Among the 185 AGYW participants, 154 (83.2%) were enrolled in secondary schools, between Grades 8–11. Among those not enrolled in school, 22 (71.0%) had completed secondary school. The majority of participants self-identified as Black Africans with only 8.6% self-identified as Coloured. Most participants were between the ages of 15–19 years (147, 79.5%) with 165 (89.2%) currently living with their parents (mother/father). No one reported living alone. Almost all AGYW were receiving and or living in the household where the social grant (approximately between 29 USD for the child support grant and 111 USD for the old age grant) was the main source of financial support. Among the AGYW, 49 (26.5%) were taking care of a child or other family members in the household. The majority of the AGYW reported to have never been pregnant before, while 38 (20.5%) reported to have been pregnant before.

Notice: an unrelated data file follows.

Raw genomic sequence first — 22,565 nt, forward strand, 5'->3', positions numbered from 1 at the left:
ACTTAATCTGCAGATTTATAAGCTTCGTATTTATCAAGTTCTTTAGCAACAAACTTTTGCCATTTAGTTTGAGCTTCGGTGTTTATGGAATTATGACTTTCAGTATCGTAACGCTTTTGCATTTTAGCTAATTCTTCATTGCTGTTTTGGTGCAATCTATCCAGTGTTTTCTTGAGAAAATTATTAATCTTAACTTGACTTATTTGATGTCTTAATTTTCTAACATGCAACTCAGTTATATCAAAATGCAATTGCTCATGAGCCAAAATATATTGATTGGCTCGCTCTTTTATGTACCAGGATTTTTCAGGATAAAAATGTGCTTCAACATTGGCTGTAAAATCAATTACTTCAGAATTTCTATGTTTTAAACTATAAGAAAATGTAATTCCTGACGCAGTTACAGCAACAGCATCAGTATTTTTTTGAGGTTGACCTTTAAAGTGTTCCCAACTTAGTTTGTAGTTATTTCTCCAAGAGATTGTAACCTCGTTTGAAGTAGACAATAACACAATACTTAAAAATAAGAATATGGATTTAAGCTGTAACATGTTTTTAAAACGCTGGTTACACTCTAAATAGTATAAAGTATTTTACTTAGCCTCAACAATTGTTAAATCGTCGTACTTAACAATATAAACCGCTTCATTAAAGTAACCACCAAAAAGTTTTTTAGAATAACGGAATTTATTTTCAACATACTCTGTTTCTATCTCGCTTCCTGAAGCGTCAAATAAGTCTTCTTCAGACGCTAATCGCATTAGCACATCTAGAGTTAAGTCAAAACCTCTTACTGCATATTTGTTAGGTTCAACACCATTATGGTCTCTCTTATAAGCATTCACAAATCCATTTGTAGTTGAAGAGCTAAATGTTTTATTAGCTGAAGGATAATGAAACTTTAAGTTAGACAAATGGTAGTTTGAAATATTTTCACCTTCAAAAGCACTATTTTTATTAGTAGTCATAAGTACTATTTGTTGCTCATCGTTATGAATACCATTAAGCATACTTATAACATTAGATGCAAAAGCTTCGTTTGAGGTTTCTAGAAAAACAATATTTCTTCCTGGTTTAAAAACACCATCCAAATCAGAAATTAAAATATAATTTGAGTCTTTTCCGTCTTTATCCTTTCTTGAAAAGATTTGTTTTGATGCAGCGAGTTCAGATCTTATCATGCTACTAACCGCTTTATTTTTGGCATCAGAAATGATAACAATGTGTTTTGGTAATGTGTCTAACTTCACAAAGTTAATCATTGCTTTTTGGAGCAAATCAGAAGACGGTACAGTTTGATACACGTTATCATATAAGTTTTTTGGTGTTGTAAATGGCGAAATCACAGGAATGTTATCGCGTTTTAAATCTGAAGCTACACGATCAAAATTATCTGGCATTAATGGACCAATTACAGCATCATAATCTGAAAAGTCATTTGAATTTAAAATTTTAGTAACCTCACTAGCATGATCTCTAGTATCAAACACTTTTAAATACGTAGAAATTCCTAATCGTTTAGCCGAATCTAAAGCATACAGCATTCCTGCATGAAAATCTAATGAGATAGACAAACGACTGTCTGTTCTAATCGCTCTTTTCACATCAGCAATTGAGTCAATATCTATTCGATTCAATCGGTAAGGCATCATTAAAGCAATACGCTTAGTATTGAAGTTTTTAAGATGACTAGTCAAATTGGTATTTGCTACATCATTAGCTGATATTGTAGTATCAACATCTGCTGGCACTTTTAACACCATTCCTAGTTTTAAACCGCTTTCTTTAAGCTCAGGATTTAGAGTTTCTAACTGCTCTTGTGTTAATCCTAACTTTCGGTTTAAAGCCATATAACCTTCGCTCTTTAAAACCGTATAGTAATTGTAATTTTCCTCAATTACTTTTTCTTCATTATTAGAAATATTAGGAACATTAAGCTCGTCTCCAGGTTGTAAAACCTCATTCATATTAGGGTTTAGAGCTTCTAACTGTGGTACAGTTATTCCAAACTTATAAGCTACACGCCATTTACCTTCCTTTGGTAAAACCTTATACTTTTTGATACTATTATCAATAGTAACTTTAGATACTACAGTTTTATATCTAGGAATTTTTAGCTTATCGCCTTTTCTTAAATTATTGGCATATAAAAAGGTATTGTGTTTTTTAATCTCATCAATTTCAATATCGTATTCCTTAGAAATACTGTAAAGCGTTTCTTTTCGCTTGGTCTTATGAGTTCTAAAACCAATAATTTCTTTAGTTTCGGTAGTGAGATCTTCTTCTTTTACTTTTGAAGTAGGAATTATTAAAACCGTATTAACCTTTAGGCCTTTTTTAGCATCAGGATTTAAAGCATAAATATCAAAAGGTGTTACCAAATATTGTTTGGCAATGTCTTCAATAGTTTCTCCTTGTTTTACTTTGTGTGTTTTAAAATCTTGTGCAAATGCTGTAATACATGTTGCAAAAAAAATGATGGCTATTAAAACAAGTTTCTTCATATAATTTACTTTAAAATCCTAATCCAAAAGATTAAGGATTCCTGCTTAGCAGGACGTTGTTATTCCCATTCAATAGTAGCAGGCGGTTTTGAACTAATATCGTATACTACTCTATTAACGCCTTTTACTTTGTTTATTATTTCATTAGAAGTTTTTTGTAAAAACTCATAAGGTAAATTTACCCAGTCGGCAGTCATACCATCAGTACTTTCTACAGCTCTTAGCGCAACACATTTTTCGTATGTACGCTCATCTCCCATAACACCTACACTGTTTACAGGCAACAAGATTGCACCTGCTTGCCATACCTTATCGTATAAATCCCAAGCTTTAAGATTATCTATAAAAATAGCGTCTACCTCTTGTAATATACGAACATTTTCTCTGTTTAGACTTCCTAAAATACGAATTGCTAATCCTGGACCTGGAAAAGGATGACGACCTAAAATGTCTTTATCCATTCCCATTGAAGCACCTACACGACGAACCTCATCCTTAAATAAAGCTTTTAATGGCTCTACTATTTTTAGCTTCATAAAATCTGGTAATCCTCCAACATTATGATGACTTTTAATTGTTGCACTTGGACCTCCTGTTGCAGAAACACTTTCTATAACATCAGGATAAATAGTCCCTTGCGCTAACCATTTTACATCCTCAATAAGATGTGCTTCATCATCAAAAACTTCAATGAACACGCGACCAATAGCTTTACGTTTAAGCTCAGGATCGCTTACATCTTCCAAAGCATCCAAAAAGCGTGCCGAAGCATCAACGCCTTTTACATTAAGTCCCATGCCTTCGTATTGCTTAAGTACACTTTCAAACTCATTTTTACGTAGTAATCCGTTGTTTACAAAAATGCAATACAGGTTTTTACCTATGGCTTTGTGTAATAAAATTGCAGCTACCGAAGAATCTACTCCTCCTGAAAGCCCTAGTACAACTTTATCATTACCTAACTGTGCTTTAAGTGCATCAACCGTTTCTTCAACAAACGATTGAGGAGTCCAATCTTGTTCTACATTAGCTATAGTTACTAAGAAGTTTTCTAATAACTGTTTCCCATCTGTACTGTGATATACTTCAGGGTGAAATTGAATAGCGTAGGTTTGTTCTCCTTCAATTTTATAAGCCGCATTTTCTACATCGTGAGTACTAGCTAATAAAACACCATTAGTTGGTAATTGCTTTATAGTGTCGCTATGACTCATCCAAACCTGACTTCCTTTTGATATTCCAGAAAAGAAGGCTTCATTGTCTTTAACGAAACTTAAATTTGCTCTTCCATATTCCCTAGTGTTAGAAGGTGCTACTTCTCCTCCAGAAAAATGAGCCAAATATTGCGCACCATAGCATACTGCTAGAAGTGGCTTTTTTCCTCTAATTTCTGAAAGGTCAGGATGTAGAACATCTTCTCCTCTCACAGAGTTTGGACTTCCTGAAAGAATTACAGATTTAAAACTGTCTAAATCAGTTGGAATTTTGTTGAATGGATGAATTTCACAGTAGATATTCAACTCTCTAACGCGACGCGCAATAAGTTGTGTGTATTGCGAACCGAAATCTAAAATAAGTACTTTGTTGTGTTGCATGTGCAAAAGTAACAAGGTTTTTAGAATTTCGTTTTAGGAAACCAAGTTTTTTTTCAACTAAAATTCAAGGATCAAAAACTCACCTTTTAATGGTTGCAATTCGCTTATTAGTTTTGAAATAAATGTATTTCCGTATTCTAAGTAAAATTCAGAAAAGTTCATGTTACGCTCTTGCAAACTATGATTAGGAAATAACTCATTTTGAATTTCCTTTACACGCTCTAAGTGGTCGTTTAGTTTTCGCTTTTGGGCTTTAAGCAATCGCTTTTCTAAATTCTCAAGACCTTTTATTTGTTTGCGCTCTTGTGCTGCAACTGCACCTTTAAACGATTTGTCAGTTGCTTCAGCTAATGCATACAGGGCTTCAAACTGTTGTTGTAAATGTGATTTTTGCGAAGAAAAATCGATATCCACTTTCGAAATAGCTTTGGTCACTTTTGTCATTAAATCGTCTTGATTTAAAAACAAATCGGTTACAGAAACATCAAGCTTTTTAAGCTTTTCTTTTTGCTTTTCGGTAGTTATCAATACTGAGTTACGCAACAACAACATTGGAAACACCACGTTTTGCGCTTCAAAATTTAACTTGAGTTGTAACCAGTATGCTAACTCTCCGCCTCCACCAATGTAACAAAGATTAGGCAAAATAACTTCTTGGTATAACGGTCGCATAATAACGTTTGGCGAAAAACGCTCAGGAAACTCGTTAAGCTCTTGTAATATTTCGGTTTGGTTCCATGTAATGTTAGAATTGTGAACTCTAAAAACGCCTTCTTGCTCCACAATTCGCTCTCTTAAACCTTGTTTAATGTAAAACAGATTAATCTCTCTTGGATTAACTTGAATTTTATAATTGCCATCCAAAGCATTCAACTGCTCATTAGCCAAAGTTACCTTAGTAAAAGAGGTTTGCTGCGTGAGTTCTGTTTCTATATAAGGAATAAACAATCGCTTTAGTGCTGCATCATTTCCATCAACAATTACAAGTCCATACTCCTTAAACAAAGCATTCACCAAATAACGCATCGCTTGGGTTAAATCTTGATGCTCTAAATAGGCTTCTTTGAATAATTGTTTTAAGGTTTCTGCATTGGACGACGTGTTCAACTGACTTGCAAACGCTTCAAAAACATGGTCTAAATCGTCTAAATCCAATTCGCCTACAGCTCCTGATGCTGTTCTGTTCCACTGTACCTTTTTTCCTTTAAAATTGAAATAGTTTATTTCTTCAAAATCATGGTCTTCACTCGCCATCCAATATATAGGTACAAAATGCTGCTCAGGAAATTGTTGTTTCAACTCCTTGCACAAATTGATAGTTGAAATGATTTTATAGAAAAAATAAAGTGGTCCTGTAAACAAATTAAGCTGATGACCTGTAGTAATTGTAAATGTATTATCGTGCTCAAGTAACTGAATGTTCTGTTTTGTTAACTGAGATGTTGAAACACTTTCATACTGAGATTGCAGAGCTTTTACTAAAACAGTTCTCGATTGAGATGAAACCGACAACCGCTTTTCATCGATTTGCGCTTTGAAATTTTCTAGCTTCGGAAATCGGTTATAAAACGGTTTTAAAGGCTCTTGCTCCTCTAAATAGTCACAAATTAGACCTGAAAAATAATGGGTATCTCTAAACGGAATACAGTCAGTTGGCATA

Intrapersonal / individual level barriers and facilitators
Barriers to access and use of contraception services
Lack of knowledge about contraception services was perceived to be one of the barriers preventing AGYW from accessing the services. The majority of AGYW reported that they needed more information about contraceptives because sometimes at the clinic they do not explain to them how the injection works and what side effects to expects, as well as advantages and disadvantages of using the injection. Of particular interest was the small number of methods of contraception mentioned by the AGYW as almost all of them mentioned the injection while a few mentioned the implant, with no other methods mentioned.